I would like to thank the Warwick Valley Dispatch for its coverage of the Village of Warwick Planning Board. It is important to know how municipal boards and committees operate as well as the impact their decisions have on the quality of all of our lives.
The purpose of this letter is to comment on the Elm St. Traffic Study that you reported on in the August 28, 2017 edition of the Dispatch. I am concerned about the scope and conclusions of the traffic evaluation and wonder if anyone on the Planning Board reviewed the actual data and usage tables prior to accepting the final recommendations of the Developer’s consultant.
Scope of the Study
I appreciate the Planning Board requesting a study of the impact of the proposed Elm St. Restaurant on neighborhood traffic but am concerned that the study was limited to only the West and Elm Sts. access to the site. It is not clear why the Board decided not to consider the Orchard St. access to Elm St. By ignoring this point of access, the traffic evaluation did not “count” the cars that enter at Orchard and go to either Mitchels Corners or the car wash/gas station. This traffic needs to be specifically accounted for in evaluating the impact of the potential 16 Elm St. Restaurant.
In addition, potential customers for 16 Elm St. traveling from south of the Village will be directed by the various mapping applications to turn left onto Orchard to get to Elm St. Anyone familiar with traffic in the Village knows that Orchard is narrow with many parked cars. The turn onto Elm St. from Orchard is an off-set four way stop at the intersections of Orchard, Elm and Welling Sts. that is frequently ignored or rolled through. Those of us who live in the neighborhood are very aware of the danger at that intersection at all times and we approach it very carefully, either driving or walking. Visitors to Warwick will not be aware of this intersection and will add to the safety concerns.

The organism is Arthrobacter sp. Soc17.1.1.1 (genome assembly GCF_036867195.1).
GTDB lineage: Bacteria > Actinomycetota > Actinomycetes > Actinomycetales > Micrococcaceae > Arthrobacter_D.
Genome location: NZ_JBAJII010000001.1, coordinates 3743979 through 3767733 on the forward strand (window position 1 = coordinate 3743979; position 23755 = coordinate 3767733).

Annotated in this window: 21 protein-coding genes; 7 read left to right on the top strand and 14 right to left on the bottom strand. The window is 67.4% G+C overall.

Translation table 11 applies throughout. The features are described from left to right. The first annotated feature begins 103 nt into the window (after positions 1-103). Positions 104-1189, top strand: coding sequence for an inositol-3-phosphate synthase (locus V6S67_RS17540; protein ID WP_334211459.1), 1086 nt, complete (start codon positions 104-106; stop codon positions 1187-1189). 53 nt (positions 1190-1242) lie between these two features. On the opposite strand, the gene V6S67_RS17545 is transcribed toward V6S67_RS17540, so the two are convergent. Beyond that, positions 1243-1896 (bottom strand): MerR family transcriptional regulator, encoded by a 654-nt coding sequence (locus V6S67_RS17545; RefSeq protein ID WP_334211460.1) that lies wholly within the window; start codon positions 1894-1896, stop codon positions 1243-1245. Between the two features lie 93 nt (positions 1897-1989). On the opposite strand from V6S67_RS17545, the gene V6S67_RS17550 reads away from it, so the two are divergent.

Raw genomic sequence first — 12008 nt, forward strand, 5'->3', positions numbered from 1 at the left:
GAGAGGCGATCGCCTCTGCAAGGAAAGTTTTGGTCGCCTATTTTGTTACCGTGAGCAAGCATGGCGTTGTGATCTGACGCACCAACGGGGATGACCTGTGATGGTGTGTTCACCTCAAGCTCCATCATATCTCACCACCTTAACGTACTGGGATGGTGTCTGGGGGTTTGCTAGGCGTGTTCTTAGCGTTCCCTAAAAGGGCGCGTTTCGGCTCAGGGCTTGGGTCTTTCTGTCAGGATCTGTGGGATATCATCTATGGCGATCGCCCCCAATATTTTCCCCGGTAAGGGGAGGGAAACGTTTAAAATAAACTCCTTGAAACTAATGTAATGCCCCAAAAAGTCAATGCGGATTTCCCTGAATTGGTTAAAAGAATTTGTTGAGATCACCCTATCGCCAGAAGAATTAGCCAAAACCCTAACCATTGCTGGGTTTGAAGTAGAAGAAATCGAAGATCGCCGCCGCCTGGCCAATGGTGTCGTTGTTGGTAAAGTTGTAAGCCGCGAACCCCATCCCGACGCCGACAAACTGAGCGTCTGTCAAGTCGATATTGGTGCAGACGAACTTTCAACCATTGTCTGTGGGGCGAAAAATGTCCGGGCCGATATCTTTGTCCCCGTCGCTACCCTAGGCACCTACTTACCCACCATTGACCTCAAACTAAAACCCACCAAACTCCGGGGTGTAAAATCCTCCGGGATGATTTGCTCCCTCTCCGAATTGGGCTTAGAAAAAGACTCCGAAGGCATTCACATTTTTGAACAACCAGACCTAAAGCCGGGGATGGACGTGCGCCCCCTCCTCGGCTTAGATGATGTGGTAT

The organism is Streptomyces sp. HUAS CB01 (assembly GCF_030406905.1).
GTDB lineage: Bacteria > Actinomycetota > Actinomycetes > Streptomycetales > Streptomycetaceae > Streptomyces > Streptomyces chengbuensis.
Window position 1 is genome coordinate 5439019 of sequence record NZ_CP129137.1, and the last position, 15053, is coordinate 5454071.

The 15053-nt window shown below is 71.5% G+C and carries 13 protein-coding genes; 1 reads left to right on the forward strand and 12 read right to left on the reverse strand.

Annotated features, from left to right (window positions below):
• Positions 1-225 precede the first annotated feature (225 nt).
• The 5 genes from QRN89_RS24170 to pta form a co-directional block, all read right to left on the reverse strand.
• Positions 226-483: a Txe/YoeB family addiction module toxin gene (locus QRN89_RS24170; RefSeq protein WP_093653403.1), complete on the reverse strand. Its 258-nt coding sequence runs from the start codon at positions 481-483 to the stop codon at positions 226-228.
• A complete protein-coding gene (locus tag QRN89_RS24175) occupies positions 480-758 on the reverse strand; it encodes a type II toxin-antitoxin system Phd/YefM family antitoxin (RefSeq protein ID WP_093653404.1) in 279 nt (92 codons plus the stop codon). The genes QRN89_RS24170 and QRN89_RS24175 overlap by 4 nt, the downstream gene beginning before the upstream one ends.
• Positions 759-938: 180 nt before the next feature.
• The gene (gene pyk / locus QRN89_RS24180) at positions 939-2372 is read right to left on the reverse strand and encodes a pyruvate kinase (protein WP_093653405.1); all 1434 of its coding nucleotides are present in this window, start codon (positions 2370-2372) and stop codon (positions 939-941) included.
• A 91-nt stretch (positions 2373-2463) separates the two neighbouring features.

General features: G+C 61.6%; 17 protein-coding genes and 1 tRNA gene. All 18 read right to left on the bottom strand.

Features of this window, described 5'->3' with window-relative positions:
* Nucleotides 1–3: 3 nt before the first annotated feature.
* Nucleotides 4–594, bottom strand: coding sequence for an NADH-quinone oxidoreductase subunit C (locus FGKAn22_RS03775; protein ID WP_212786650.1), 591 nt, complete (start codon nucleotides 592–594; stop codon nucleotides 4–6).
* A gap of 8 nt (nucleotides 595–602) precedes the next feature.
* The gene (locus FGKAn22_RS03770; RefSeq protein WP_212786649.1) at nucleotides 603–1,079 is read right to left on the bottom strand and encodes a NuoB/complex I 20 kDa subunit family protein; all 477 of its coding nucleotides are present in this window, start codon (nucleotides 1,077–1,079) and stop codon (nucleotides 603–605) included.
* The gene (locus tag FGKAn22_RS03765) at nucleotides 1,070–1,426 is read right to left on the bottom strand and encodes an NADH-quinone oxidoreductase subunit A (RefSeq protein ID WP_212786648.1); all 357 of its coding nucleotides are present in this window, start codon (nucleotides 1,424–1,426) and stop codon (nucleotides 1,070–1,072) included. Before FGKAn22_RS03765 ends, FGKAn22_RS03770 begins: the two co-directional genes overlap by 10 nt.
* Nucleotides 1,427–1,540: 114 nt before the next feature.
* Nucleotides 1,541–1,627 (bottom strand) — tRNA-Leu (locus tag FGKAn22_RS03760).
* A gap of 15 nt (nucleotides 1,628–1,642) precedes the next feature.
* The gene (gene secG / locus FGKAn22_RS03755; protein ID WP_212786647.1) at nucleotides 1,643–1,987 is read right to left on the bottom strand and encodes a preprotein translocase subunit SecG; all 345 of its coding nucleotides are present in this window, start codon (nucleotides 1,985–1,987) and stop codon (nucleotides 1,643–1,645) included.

Using the weekday average and weekend actual traffic counts as the base, it appears as if the anticipated traffic volume will increase by as much as 50 percent at midday during the week and even more on the weekends.
The anticipated evening volume will be much greater with the addition of an evening and late night business on Elm St. The anticipated peak hour on Saturday evening could lead to an almost 100 percent increase during the dinner hour on a Saturday.
The current businesses on Elm St. typically close at approximately 9 p.m. with current traffic decreasing throughout the evening to approximately 20 cars total between mid-night and 2 a.m. The addition of a bar that intends to stay open until 2 a.m. will change the neighborhood into a late night destination with a considerable increase in traffic.
It is interesting to note that the predicted traffic for a bar/restaurant that seats 202 people is 47 cars at peak midday and evening during the week and 57 for peak Saturday. Given that many people travel in pairs for an evening out results in the bar/restaurant being at half capacity much of the time. It is difficult to know how someone can be successful at half capacity even with the expected turnover in seating. Finally, the expected number of cars currently exceeds the number of projected parking spaces, particularly on a Saturday evening.
The evaluation findings indicate that the traffic is within an acceptable design standard but a “C” rating is far from the best conditions indicated by an “A” rating. The Planning Board must carefully consider if the Village of Warwick wishes to live at an acceptable level or strive for the best conditions.